Despite the defeat to Rangers, Celtic are well on the road to a full recovery after last season’s disastrous campaign it’s worthwhile to look and reflect on the squad’s composition and just how much has already changed.

The squad that Ange Postecoglou wants to assemble is by no means anywhere near complete and yet the results so far have been astounding. This has given fans the belief that the title can swing back Celtic’s way in just one season.

It could take until the end of the next summer window to see the final incarnation of what Ange wants to build and what success it will bring but I, like many Celtic fans, am excited to see what the end product looks like.

With the window coming to a close, Celtic still have issues and they need to dive into the transfer market before the window slams shut. One of these issues is overall squad depth across the pitch. With this high-intensity philosophy, injuries are increasingly likely and we need a large enough squad to handle any adversity that may be faced.

Positions that could be vulnerable with limited depth are the 6 and 8 roles in Ange’s system who are expected to do a lot of running and distribution.

At the moment Celtic have Callum McGregor, Ismaila Soro and James McCarthy as senior players for these roles that are guaranteed to be here for the season. Christie has been fantastic in the 8 role when used there, however his future is yet to be confirmed.

A player that could play either of the 6 or 8 roles is Lewis Ferguson. Ferguson typically plays deeper for Aberdeen in a box-to-box role in the middle of the park. He has great fitness and a strong physical profile which is well suited to Ange ball’s high-intensity pressing football. He has just turned 22 but is hugely experienced for his age with 148 career games in the top flight of Scottish football with Hamilton and Aberdeen.

Across these games, he has managed to provide a goal or assist around once every three games despite being more known for his defensive combativeness.

Ferguson could be costly but if Celtic brought him in, he could be utilised at the club for a long period of time so would be a good long-term investment. With Aberdeen crashing out of Europe they also may look to offload their top asset to help fill the financial void left by covid.

Heat Maps

Heat maps below show Ferguson (top) and Scott Brown (bottom) from last season. Ferguson is a lot younger, more mobile and more versatile than Brown with actions all across the field from attacking getting forward to a spoiler in the defensive phase. Ferguson has shown signs of being a strong all-rounder. His flexibility across the middle means Ange could use him in any role he requires at the same time as giving Celtic much-needed depth in the middle of the park.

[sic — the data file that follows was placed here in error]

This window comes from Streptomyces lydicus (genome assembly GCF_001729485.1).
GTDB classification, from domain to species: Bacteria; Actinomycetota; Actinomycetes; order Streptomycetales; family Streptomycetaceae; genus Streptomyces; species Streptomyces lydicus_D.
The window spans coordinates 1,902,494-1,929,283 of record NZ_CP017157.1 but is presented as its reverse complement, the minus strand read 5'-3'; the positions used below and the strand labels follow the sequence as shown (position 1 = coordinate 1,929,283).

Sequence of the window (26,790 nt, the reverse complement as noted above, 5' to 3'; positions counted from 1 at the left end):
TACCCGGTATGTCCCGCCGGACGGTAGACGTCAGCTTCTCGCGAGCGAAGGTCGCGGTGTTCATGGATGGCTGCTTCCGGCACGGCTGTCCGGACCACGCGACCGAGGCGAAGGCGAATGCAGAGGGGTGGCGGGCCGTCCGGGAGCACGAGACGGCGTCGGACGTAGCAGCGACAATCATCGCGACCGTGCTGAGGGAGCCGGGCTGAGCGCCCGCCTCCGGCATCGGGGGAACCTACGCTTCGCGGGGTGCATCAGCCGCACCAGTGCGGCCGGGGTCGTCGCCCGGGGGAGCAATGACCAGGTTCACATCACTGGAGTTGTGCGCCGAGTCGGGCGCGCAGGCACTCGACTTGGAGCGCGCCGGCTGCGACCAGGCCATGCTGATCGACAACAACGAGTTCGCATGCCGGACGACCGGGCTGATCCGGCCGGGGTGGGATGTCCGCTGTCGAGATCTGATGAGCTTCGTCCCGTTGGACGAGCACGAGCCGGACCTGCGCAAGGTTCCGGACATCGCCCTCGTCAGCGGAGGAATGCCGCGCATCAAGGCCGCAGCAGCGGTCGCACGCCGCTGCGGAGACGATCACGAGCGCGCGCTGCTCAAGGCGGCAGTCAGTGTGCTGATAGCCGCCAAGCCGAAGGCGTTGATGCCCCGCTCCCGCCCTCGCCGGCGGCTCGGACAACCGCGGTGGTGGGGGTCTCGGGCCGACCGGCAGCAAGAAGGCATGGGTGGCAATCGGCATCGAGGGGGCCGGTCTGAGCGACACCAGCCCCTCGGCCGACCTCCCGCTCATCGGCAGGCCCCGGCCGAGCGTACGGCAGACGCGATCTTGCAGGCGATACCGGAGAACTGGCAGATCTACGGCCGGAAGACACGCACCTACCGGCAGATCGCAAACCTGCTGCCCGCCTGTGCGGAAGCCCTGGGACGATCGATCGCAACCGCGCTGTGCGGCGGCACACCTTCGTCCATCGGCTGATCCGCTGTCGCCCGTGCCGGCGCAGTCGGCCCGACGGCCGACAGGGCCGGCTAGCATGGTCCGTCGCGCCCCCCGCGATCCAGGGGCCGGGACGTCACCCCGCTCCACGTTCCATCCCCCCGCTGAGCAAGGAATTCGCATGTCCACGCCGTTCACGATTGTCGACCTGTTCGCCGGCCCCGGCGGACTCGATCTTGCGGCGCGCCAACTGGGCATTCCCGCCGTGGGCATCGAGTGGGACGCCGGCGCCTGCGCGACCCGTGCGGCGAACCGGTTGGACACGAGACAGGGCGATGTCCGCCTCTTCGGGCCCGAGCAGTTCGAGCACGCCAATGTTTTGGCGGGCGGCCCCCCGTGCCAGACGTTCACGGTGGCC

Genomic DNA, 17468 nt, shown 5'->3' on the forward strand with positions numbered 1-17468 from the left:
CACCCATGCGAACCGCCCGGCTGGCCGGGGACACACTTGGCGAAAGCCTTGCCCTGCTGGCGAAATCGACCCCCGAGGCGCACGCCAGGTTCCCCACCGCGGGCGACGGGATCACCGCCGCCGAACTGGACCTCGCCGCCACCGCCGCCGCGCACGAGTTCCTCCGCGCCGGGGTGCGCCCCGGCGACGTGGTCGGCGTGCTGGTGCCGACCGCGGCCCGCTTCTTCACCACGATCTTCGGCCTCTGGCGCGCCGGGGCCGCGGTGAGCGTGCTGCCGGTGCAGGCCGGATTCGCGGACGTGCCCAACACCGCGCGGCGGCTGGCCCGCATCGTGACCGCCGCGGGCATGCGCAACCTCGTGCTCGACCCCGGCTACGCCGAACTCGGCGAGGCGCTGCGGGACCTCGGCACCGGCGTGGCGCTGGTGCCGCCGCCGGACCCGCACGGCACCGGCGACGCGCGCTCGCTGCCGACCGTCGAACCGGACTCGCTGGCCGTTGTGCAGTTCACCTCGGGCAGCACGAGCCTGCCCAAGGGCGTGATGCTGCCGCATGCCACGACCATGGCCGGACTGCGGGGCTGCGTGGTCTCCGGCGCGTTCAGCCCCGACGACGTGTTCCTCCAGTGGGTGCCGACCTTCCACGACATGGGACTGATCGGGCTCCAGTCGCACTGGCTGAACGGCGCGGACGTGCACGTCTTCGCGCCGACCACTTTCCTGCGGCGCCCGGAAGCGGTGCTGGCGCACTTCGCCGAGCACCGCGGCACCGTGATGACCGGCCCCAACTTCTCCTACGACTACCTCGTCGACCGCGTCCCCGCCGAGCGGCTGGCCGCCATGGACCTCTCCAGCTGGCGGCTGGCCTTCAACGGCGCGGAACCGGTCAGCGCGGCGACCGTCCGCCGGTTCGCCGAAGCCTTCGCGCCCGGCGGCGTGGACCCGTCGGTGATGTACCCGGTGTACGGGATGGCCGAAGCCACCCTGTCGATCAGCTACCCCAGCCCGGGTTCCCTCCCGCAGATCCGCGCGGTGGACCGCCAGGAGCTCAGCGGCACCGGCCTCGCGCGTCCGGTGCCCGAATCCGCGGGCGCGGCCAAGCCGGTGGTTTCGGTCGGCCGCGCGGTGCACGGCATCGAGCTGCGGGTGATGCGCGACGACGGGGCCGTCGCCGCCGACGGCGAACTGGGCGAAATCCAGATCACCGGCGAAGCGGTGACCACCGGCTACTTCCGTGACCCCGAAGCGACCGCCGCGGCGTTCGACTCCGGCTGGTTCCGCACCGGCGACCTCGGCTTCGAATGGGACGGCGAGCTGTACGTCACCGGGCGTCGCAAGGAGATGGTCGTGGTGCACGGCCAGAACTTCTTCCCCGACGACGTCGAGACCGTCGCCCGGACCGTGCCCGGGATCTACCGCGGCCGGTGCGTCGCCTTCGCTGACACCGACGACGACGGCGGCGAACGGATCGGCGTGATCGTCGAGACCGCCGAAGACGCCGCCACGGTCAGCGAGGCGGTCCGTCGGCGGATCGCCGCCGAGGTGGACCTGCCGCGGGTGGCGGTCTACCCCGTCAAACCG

Celtic Way:

Celtic Way:


For Ferguson I have generated three radars: defensive, on the ball and offensive.

Maximum and minimum data is taken from Scottish Premiership players of the same position from last season.


Here is where Ferguson’s main talents lie. His defensive duel success rate of 65 per cent and aerial duel success rate of 57 per cent was greater than any of Celtic’s central players from last season. As well as this he also outperformed Celtic players on PAdj sliding tackles and shots blocked p90.

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I think these metrics speak to his mobility and physical profile which are impressive for a season where he was only 21 years old. His aerial and physical presence would be welcomed in a Celtic side that can lack physicality at times.

Celtic Way:

On the ball

His on-ball metrics are where Ferguson is weakest and would need to improve the most. Ferguson is competent on the ball, keeping his passing game simple with good passing accuracy and short/medium passing accuracy, profiling similar to Scott Brown.

However, there are issues with his ability to break lines and create with low numbers of key passes, smart passes and deep completions. With Celtic, Ferguson would have more opportunities to improve this skill-set which, if added onto his defensive work rate, could make him similar in profile to Christie.

Celtic Way:


Although his offensive output is not what he is known for, Ferguson still has a few strong offensive attributes. His xG from last season was high at 0.23 p90, although this is primarily linked to his strong penalty-taking ability. He is a threat from air and, like David Turnbull, can also strike a ball well from distance. His goal conversion of 13.3 per cent was better than any of Celtic's central players from last season as well.

Celtic Way:


Ferguson is experienced in the Scottish game for such a young age and could help provide long-term stability for Celtic in the central area. He is strong defensively and mobile enough to play Ange’s high-intensity football.

If he adds line-breaking passes more to his game, he could become one of Celtic’s strongest assets over the coming years if signed.

Now could be the perfect opportunity to sign Ferguson with Aberdeen’s European woes, financial damage of the pandemic and his desire to leave could force his club's hand into letting him go for the right price.

With a recent Scotland call-up, he could jump at the chance to play for Celtic to increase his selection chances and to build relationships with his future international team-mates.